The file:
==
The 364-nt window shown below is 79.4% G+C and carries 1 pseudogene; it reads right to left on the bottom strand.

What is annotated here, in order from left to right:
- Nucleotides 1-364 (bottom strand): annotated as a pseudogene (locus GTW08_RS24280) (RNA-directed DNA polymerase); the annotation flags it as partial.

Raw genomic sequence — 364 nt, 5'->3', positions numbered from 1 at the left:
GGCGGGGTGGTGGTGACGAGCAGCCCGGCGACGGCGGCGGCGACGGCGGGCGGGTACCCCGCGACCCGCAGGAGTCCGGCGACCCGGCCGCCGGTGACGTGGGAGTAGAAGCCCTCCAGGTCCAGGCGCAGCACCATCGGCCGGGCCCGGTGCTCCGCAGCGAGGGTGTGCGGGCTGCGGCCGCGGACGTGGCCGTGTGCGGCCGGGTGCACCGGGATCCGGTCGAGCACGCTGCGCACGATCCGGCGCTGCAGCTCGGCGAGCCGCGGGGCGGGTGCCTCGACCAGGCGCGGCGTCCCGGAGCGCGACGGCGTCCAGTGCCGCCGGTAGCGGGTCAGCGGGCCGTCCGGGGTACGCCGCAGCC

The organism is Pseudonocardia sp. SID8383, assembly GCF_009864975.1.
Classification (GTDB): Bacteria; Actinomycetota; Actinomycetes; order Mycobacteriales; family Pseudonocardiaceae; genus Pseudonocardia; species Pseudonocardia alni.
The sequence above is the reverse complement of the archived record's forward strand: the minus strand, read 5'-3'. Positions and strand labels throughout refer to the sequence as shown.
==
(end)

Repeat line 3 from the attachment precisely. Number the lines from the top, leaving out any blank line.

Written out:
- Nucleotides 1-364 (bottom strand): annotated as a pseudogene (locus GTW08_RS24280) (RNA-directed DNA polymerase); the annotation flags it as partial.